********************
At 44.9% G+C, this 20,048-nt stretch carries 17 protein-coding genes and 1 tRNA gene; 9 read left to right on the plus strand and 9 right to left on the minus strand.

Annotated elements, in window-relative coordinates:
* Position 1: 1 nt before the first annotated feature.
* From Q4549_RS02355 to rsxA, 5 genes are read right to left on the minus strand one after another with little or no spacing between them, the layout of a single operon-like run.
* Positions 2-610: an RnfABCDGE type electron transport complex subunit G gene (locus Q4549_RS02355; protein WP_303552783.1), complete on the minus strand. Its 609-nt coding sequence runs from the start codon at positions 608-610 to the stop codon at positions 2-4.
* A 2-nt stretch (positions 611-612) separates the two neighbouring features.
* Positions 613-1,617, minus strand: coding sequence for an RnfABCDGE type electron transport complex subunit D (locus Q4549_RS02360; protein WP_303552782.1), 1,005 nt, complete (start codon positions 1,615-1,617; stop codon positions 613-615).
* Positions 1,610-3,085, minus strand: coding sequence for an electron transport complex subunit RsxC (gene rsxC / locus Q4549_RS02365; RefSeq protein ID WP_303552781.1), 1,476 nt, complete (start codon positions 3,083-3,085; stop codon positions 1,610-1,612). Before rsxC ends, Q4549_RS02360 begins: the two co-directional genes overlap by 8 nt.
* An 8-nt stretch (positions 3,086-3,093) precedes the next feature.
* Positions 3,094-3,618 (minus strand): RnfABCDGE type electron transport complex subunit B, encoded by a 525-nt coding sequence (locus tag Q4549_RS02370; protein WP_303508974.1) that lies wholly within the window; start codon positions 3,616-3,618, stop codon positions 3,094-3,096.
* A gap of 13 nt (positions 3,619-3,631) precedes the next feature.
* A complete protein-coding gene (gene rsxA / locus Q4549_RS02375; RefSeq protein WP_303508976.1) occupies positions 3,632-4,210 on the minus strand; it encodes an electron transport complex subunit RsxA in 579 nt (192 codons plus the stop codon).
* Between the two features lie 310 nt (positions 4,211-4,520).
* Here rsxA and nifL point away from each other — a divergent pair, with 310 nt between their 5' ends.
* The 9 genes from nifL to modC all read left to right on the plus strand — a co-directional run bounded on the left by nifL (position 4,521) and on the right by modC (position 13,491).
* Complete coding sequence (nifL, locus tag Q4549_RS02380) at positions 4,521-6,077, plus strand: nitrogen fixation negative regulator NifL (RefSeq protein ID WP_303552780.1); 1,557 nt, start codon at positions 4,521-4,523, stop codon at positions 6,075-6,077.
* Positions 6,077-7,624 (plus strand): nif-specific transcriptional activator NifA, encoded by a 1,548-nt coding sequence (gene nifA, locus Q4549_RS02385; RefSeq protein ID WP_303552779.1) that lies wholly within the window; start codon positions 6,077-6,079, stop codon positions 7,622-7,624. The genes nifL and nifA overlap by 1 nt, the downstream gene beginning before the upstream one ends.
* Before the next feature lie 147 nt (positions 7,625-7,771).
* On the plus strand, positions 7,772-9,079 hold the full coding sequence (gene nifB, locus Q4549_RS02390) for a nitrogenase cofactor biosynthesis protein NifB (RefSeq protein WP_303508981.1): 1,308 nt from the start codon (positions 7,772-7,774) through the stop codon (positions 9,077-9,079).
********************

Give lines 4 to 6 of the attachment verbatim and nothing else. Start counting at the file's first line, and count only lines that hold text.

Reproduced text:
* From Q4549_RS02355 to rsxA, 5 genes are read right to left on the minus strand one after another with little or no spacing between them, the layout of a single operon-like run.
* Positions 2-610: an RnfABCDGE type electron transport complex subunit G gene (locus Q4549_RS02355; protein WP_303552783.1), complete on the minus strand. Its 609-nt coding sequence runs from the start codon at positions 608-610 to the stop codon at positions 2-4.
* A 2-nt stretch (positions 611-612) separates the two neighbouring features.